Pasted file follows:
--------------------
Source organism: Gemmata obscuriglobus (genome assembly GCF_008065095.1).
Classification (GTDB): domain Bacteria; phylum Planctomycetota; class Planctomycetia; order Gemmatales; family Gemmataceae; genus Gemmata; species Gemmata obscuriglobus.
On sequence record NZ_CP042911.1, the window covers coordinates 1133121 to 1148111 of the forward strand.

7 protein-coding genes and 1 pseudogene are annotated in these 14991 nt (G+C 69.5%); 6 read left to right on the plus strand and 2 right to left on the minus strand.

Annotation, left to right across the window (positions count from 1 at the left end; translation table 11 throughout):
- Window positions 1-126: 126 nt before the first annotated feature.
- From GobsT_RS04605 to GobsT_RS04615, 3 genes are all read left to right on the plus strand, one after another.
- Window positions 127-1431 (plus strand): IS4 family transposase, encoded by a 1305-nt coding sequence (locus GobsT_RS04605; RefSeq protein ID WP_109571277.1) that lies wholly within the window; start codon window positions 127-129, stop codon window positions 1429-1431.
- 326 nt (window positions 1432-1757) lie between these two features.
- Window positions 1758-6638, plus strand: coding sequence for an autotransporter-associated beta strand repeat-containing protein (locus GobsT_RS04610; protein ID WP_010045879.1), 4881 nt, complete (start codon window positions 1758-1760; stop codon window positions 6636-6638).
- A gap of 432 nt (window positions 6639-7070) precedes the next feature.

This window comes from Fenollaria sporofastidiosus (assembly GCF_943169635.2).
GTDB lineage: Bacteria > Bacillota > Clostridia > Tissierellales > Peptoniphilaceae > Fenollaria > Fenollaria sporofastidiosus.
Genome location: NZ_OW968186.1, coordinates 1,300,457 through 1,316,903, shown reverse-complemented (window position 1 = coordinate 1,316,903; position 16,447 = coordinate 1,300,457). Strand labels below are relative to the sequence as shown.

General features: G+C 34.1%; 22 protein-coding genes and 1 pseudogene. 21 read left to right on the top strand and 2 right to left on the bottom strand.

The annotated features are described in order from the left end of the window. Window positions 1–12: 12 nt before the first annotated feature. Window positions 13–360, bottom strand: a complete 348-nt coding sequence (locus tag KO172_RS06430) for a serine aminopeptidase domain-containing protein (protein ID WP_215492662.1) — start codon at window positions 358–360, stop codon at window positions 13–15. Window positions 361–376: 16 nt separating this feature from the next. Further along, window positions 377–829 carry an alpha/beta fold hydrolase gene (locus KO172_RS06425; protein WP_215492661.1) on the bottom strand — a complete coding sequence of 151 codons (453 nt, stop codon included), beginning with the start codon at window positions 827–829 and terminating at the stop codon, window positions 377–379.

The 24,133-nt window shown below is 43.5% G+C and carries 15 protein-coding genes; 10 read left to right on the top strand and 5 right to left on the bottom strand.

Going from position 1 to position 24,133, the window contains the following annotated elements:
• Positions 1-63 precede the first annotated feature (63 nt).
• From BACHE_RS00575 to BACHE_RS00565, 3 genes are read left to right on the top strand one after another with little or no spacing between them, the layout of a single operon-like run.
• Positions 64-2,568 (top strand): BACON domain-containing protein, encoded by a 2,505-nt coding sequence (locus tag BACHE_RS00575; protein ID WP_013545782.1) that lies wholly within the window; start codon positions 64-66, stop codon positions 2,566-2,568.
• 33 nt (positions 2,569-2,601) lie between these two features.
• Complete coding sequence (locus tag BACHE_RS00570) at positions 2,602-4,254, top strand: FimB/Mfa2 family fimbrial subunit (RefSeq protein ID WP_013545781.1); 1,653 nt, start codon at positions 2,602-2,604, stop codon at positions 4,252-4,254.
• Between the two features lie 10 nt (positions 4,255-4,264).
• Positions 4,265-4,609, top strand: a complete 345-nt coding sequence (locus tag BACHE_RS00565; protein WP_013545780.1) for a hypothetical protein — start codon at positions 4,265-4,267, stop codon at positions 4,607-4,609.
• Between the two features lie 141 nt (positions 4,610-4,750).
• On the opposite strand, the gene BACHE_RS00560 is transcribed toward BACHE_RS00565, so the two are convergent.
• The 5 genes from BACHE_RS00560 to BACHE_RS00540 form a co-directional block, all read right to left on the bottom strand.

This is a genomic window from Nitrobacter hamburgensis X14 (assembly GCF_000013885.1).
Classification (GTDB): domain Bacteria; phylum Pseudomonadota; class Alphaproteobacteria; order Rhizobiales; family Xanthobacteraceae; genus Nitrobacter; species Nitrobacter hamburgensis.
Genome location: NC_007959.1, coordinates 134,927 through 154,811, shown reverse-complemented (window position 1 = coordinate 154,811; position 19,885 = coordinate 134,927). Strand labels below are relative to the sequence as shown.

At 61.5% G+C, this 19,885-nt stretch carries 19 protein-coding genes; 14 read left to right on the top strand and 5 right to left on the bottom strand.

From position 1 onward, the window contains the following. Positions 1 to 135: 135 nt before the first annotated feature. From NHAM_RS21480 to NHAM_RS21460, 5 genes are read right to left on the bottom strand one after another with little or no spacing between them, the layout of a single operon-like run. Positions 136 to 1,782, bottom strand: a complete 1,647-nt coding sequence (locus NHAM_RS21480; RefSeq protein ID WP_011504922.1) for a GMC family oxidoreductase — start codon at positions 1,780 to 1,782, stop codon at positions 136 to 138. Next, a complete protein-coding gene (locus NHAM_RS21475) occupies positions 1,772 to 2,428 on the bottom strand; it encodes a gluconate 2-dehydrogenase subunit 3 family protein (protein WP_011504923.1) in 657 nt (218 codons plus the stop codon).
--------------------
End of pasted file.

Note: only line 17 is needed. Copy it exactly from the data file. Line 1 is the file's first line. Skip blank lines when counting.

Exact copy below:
The 24,133-nt window shown below is 43.5% G+C and carries 15 protein-coding genes; 10 read left to right on the top strand and 5 right to left on the bottom strand.